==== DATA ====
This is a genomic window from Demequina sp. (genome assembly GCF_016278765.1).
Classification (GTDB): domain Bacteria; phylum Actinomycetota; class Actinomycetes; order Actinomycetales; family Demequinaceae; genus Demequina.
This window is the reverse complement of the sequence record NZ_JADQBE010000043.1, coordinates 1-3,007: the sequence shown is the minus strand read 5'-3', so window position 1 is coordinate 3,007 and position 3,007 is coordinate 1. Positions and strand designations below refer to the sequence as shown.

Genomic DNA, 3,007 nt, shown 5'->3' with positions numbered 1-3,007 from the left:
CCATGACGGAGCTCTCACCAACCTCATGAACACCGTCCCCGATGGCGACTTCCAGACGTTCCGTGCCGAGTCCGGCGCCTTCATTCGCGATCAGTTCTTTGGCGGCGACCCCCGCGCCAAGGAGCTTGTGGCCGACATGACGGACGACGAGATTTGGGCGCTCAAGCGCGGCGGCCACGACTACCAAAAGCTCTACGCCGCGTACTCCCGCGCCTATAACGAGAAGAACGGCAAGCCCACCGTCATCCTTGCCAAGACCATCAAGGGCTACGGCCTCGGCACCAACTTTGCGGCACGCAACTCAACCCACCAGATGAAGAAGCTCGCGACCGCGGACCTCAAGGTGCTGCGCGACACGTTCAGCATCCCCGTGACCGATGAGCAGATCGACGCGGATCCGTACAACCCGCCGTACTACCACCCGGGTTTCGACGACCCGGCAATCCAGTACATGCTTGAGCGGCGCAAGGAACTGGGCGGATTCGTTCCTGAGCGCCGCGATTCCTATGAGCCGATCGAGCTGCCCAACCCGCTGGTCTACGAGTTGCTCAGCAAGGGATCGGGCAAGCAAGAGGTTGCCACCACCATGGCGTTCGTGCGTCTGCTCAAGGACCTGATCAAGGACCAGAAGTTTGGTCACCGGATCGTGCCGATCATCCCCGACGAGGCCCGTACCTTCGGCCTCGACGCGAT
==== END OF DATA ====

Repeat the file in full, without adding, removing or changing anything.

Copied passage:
This is a genomic window from Demequina sp. (genome assembly GCF_016278765.1).
Classification (GTDB): domain Bacteria; phylum Actinomycetota; class Actinomycetes; order Actinomycetales; family Demequinaceae; genus Demequina.
This window is the reverse complement of the sequence record NZ_JADQBE010000043.1, coordinates 1-3,007: the sequence shown is the minus strand read 5'-3', so window position 1 is coordinate 3,007 and position 3,007 is coordinate 1. Positions and strand designations below refer to the sequence as shown.

Genomic DNA, 3,007 nt, shown 5'->3' with positions numbered 1-3,007 from the left:
CCATGACGGAGCTCTCACCAACCTCATGAACACCGTCCCCGATGGCGACTTCCAGACGTTCCGTGCCGAGTCCGGCGCCTTCATTCGCGATCAGTTCTTTGGCGGCGACCCCCGCGCCAAGGAGCTTGTGGCCGACATGACGGACGACGAGATTTGGGCGCTCAAGCGCGGCGGCCACGACTACCAAAAGCTCTACGCCGCGTACTCCCGCGCCTATAACGAGAAGAACGGCAAGCCCACCGTCATCCTTGCCAAGACCATCAAGGGCTACGGCCTCGGCACCAACTTTGCGGCACGCAACTCAACCCACCAGATGAAGAAGCTCGCGACCGCGGACCTCAAGGTGCTGCGCGACACGTTCAGCATCCCCGTGACCGATGAGCAGATCGACGCGGATCCGTACAACCCGCCGTACTACCACCCGGGTTTCGACGACCCGGCAATCCAGTACATGCTTGAGCGGCGCAAGGAACTGGGCGGATTCGTTCCTGAGCGCCGCGATTCCTATGAGCCGATCGAGCTGCCCAACCCGCTGGTCTACGAGTTGCTCAGCAAGGGATCGGGCAAGCAAGAGGTTGCCACCACCATGGCGTTCGTGCGTCTGCTCAAGGACCTGATCAAGGACCAGAAGTTTGGTCACCGGATCGTGCCGATCATCCCCGACGAGGCCCGTACCTTCGGCCTCGACGCGAT